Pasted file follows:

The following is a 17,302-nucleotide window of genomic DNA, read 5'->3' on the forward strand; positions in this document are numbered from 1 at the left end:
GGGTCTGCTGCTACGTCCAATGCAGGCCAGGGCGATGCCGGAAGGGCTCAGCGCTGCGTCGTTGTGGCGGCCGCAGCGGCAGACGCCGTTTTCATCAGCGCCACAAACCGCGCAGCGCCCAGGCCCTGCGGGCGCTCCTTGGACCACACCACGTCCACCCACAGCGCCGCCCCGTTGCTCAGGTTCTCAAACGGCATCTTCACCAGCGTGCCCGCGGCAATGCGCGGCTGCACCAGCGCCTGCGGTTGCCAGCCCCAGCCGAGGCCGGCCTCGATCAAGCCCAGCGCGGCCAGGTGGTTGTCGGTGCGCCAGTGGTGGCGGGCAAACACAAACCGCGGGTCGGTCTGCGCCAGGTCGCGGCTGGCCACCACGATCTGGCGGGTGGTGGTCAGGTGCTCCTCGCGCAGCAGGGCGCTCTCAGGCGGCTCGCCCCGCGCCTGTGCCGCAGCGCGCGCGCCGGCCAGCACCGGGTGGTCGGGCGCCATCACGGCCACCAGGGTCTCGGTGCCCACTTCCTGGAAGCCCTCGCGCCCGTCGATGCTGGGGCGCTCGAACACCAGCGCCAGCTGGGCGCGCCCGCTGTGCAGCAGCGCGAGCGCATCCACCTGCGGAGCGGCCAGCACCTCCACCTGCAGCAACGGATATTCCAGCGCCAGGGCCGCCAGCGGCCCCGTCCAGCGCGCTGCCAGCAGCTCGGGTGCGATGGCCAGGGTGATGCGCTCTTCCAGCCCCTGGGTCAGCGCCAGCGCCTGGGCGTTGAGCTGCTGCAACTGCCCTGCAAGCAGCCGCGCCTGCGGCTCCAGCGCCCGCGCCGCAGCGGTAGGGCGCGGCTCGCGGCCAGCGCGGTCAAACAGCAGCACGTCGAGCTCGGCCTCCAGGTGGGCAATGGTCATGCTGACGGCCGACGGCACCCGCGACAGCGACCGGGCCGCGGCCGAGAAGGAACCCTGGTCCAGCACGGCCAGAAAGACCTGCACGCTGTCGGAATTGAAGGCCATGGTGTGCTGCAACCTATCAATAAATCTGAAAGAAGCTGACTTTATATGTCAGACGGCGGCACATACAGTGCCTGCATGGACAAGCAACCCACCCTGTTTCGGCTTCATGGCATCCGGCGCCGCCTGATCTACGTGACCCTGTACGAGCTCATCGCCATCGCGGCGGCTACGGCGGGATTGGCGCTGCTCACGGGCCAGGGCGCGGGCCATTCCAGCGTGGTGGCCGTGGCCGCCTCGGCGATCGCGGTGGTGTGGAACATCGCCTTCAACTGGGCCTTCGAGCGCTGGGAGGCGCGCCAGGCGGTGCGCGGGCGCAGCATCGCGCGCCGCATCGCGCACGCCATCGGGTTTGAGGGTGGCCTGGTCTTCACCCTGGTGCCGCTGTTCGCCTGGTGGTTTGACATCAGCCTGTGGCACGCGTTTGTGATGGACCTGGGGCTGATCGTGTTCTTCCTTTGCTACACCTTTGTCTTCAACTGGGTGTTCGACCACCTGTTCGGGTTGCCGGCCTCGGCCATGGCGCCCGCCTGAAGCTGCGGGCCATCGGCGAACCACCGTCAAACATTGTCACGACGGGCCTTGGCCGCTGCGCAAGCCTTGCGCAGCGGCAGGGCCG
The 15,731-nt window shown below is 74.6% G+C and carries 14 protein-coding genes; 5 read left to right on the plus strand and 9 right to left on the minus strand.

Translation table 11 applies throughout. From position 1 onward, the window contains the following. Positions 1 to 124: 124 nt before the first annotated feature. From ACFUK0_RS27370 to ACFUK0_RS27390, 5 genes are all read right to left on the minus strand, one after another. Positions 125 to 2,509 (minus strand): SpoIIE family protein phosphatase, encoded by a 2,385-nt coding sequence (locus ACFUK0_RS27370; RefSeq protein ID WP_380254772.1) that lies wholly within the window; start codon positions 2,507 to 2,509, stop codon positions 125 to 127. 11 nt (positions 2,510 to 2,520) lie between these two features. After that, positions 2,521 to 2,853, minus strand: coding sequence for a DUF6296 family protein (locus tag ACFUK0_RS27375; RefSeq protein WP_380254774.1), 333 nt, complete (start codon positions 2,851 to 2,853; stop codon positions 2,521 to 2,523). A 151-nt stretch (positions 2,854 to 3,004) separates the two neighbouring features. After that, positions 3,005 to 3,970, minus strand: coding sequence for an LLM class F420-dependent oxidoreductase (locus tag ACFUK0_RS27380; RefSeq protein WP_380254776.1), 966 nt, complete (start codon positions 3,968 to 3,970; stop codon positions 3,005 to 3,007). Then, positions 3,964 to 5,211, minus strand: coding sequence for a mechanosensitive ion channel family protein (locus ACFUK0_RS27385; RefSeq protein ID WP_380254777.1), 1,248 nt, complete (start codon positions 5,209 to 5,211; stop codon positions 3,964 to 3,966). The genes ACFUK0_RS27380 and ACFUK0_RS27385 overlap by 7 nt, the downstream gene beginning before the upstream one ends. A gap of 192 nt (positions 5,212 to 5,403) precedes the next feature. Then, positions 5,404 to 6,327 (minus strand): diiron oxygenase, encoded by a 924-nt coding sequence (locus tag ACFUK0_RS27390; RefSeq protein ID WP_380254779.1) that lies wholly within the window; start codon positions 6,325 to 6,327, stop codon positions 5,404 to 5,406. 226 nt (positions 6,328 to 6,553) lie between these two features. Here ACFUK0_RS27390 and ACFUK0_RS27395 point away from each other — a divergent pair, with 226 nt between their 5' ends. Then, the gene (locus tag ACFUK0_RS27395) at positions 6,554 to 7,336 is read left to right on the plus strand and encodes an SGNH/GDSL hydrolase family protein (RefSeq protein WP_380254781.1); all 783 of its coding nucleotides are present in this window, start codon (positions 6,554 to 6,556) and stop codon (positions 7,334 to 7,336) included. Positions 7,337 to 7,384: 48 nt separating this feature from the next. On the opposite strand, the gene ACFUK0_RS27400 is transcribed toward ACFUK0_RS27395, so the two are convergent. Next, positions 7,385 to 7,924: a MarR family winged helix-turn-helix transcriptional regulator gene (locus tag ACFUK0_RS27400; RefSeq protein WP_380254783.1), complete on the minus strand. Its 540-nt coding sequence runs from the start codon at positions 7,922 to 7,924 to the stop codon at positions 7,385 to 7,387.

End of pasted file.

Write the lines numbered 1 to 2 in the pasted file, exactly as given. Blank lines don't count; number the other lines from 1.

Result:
The following is a 17,302-nucleotide window of genomic DNA, read 5'->3' on the forward strand; positions in this document are numbered from 1 at the left end:
GGGTCTGCTGCTACGTCCAATGCAGGCCAGGGCGATGCCGGAAGGGCTCAGCGCTGCGTCGTTGTGGCGGCCGCAGCGGCAGACGCCGTTTTCATCAGCGCCACAAACCGCGCAGCGCCCAGGCCCTGCGGGCGCTCCTTGGACCACACCACGTCCACCCACAGCGCCGCCCCGTTGCTCAGGTTCTCAAACGGCATCTTCACCAGCGTGCCCGCGGCAATGCGCGGCTGCACCAGCGCCTGCGGTTGCCAGCCCCAGCCGAGGCCGGCCTCGATCAAGCCCAGCGCGGCCAGGTGGTTGTCGGTGCGCCAGTGGTGGCGGGCAAACACAAACCGCGGGTCGGTCTGCGCCAGGTCGCGGCTGGCCACCACGATCTGGCGGGTGGTGGTCAGGTGCTCCTCGCGCAGCAGGGCGCTCTCAGGCGGCTCGCCCCGCGCCTGTGCCGCAGCGCGCGCGCCGGCCAGCACCGGGTGGTCGGGCGCCATCACGGCCACCAGGGTCTCGGTGCCCACTTCCTGGAAGCCCTCGCGCCCGTCGATGCTGGGGCGCTCGAACACCAGCGCCAGCTGGGCGCGCCCGCTGTGCAGCAGCGCGAGCGCATCCACCTGCGGAGCGGCCAGCACCTCCACCTGCAGCAACGGATATTCCAGCGCCAGGGCCGCCAGCGGCCCCGTCCAGCGCGCTGCCAGCAGCTCGGGTGCGATGGCCAGGGTGATGCGCTCTTCCAGCCCCTGGGTCAGCGCCAGCGCCTGGGCGTTGAGCTGCTGCAACTGCCCTGCAAGCAGCCGCGCCTGCGGCTCCAGCGCCCGCGCCGCAGCGGTAGGGCGCGGCTCGCGGCCAGCGCGGTCAAACAGCAGCACGTCGAGCTCGGCCTCCAGGTGGGCAATGGTCATGCTGACGGCCGACGGCACCCGCGACAGCGACCGGGCCGCGGCCGAGAAGGAACCCTGGTCCAGCACGGCCAGAAAGACCTGCACGCTGTCGGAATTGAAGGCCATGGTGTGCTGCAACCTATCAATAAATCTGAAAGAAGCTGACTTTATATGTCAGACGGCGGCACATACAGTGCCTGCATGGACAAGCAACCCACCCTGTTTCGGCTTCATGGCATCCGGCGCCGCCTGATCTACGTGACCCTGTACGAGCTCATCGCCATCGCGGCGGCTACGGCGGGATTGGCGCTGCTCACGGGCCAGGGCGCGGGCCATTCCAGCGTGGTGGCCGTGGCCGCCTCGGCGATCGCGGTGGTGTGGAACATCGCCTTCAACTGGGCCTTCGAGCGCTGGGAGGCGCGCCAGGCGGTGCGCGGGCGCAGCATCGCGCGCCGCATCGCGCACGCCATCGGGTTTGAGGGTGGCCTGGTCTTCACCCTGGTGCCGCTGTTCGCCTGGTGGTTTGACATCAGCCTGTGGCACGCGTTTGTGATGGACCTGGGGCTGATCGTGTTCTTCCTTTGCTACACCTTTGTCTTCAACTGGGTGTTCGACCACCTGTTCGGGTTGCCGGCCTCGGCCATGGCGCCCGCCTGAAGCTGCGGGCCATCGGCGAACCACCGTCAAACATTGTCACGACGGGCCTTGGCCGCTGCGCAAGCCTTGCGCAGCGGCAGGGCCG